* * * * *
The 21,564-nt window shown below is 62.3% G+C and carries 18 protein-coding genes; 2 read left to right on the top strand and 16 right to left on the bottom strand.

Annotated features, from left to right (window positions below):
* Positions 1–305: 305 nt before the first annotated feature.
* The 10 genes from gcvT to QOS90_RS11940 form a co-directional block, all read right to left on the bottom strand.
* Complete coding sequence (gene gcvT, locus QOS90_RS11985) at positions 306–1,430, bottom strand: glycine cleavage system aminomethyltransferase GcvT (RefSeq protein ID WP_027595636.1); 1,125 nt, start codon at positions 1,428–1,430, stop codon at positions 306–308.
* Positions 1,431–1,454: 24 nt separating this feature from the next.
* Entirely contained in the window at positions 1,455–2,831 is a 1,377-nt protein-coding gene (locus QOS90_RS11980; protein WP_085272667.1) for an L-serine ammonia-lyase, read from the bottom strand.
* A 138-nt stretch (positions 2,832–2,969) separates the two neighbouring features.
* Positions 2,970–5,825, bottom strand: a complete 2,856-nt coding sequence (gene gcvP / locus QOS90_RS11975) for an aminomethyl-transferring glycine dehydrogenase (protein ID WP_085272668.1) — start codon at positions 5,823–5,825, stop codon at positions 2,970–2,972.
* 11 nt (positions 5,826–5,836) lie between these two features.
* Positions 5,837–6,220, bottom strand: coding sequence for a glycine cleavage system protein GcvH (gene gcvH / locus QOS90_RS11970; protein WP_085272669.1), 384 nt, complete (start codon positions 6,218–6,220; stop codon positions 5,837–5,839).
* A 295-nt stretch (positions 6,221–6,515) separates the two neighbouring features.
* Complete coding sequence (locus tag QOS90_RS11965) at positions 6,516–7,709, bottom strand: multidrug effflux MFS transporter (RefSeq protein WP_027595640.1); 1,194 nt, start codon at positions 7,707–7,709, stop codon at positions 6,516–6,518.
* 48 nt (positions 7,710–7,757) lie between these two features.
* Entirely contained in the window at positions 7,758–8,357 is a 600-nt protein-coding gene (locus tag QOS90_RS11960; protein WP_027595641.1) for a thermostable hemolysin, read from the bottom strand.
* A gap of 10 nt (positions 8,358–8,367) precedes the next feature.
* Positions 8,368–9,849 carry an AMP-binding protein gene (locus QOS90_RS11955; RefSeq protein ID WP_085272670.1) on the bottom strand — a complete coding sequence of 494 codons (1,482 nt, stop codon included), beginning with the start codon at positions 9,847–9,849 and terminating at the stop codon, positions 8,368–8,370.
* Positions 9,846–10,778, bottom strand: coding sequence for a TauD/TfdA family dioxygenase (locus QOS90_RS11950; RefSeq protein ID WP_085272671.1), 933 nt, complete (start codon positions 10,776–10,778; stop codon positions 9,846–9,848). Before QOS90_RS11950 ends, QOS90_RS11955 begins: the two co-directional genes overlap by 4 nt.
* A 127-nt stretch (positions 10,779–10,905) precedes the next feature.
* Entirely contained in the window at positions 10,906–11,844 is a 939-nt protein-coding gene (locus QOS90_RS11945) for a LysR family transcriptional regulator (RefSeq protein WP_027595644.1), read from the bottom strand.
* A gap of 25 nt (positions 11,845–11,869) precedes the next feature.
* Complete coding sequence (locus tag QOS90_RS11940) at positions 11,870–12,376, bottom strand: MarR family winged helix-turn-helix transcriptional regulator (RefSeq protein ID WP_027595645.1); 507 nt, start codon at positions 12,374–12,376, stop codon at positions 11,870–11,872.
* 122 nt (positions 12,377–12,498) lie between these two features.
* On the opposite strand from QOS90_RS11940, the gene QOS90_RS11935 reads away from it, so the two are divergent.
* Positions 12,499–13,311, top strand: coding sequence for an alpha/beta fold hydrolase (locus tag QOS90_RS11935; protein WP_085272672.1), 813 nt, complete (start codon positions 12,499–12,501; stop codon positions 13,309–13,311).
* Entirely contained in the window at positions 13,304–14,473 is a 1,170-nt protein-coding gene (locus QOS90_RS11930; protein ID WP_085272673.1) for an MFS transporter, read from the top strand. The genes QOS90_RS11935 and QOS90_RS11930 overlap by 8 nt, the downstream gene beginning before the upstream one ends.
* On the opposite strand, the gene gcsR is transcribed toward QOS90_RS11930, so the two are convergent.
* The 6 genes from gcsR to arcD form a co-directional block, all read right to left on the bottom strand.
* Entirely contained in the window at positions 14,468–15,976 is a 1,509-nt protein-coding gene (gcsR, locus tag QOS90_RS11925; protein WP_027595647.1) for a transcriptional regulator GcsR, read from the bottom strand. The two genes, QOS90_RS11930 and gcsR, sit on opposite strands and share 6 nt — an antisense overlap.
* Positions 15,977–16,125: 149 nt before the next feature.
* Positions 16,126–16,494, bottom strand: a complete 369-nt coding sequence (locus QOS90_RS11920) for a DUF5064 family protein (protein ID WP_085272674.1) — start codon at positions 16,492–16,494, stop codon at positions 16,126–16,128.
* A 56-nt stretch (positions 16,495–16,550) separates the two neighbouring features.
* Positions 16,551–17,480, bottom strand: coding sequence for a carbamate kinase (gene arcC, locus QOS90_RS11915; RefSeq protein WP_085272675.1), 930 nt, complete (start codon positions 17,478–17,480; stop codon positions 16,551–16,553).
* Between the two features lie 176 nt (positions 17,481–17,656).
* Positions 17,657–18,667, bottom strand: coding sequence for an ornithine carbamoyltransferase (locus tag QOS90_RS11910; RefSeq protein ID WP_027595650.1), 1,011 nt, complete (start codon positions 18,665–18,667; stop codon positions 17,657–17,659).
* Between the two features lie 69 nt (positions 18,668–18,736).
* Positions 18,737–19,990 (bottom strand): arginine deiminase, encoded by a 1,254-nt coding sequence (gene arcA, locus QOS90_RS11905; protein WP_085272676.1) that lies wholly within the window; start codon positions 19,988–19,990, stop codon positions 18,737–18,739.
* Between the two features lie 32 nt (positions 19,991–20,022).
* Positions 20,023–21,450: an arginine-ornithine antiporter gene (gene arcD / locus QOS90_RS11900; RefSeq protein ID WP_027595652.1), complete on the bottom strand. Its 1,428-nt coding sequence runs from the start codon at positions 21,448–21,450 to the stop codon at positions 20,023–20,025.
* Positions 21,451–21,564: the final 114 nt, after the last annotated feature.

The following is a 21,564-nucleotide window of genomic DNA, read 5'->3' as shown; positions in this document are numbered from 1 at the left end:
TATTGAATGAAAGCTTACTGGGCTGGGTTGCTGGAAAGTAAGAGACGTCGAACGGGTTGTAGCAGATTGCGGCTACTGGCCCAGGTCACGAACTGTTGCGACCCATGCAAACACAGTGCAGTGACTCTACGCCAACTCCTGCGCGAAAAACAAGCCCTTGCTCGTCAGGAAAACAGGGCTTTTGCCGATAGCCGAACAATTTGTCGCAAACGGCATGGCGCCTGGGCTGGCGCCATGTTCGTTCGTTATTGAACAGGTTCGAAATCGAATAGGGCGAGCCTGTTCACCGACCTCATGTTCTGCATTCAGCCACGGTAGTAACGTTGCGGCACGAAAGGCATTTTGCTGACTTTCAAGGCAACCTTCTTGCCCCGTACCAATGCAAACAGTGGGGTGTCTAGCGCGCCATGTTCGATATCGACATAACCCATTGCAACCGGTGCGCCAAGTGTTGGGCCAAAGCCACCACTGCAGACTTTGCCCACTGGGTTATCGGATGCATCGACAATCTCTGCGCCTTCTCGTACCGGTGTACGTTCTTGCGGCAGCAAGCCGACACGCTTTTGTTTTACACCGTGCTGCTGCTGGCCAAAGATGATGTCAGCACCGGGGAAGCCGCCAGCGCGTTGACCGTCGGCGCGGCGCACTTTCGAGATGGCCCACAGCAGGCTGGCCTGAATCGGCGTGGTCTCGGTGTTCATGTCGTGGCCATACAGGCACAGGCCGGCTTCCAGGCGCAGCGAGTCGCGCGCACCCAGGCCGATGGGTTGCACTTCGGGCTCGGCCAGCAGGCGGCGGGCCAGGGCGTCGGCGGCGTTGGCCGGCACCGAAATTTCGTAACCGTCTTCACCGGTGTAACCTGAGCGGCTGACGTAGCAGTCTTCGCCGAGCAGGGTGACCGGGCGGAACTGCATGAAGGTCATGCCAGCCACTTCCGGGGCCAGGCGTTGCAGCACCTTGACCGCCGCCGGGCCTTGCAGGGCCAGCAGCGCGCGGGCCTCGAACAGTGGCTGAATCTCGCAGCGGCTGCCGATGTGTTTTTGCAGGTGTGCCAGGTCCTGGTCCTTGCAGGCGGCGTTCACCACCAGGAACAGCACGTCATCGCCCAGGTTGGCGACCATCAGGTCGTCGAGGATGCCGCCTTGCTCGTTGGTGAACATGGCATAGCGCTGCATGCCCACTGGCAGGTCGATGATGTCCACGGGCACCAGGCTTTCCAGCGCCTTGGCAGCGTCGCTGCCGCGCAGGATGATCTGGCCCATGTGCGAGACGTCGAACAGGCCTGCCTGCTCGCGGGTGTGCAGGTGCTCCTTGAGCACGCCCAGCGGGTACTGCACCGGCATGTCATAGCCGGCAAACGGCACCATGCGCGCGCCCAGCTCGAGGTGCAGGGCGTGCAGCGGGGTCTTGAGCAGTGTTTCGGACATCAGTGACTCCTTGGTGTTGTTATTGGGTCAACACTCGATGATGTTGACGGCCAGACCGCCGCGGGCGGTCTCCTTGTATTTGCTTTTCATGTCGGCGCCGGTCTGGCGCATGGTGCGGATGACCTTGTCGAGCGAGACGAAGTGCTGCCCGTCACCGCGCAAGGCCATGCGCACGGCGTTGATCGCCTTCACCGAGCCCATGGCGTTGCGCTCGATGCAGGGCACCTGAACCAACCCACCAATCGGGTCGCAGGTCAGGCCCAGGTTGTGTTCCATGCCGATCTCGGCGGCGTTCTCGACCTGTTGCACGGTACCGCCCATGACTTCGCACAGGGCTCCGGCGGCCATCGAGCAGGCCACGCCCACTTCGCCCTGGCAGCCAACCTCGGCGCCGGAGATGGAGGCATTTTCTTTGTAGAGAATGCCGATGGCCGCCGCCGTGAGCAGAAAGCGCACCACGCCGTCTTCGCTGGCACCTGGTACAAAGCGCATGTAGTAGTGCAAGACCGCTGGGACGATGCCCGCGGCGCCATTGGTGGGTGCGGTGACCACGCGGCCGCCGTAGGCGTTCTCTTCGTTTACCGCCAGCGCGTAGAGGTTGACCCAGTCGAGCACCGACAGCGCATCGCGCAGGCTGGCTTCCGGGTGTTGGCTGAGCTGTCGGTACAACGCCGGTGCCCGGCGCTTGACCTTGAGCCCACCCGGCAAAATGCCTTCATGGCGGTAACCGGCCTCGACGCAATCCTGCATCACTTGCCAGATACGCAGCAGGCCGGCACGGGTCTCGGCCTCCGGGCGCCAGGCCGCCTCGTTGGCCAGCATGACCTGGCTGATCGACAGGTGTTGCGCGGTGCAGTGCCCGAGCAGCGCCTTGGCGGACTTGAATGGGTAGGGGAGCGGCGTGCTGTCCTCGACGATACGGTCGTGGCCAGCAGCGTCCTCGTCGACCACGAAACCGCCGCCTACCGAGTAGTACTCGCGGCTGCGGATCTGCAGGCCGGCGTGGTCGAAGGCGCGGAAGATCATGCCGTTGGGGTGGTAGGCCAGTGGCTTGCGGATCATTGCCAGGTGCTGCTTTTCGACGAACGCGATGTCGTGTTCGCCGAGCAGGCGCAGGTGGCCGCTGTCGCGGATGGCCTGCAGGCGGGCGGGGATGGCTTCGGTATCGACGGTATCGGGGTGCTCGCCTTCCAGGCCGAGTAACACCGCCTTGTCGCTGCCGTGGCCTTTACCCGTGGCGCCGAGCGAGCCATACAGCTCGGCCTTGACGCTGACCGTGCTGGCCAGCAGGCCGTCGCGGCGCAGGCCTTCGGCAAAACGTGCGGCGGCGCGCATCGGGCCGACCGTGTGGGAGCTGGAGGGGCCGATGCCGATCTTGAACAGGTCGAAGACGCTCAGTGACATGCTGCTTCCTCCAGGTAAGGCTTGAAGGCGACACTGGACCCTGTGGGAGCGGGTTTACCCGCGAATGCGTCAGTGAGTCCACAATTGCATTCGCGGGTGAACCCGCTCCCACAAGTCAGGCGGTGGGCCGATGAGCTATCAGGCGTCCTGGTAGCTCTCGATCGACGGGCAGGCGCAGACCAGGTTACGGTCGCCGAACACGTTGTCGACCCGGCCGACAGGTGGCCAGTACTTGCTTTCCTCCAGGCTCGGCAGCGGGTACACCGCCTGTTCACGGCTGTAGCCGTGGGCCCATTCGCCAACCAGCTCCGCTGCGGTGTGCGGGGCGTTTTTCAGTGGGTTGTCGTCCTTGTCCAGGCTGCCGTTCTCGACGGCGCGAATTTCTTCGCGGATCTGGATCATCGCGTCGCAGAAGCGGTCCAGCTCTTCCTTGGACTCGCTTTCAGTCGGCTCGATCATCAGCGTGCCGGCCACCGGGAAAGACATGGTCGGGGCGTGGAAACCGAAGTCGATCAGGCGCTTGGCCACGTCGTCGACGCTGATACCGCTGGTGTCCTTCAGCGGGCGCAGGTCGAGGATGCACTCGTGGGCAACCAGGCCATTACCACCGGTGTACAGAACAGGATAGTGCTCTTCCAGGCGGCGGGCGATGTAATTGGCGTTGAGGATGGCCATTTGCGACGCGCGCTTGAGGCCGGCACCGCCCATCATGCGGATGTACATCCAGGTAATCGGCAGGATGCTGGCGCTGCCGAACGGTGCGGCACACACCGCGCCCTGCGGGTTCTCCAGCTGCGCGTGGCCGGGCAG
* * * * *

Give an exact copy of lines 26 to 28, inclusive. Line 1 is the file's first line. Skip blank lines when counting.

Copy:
* Entirely contained in the window at positions 13,304–14,473 is a 1,170-nt protein-coding gene (locus QOS90_RS11930; protein ID WP_085272673.1) for an MFS transporter, read from the top strand. The genes QOS90_RS11935 and QOS90_RS11930 overlap by 8 nt, the downstream gene beginning before the upstream one ends.
* On the opposite strand, the gene gcsR is transcribed toward QOS90_RS11930, so the two are convergent.
* The 6 genes from gcsR to arcD form a co-directional block, all read right to left on the bottom strand.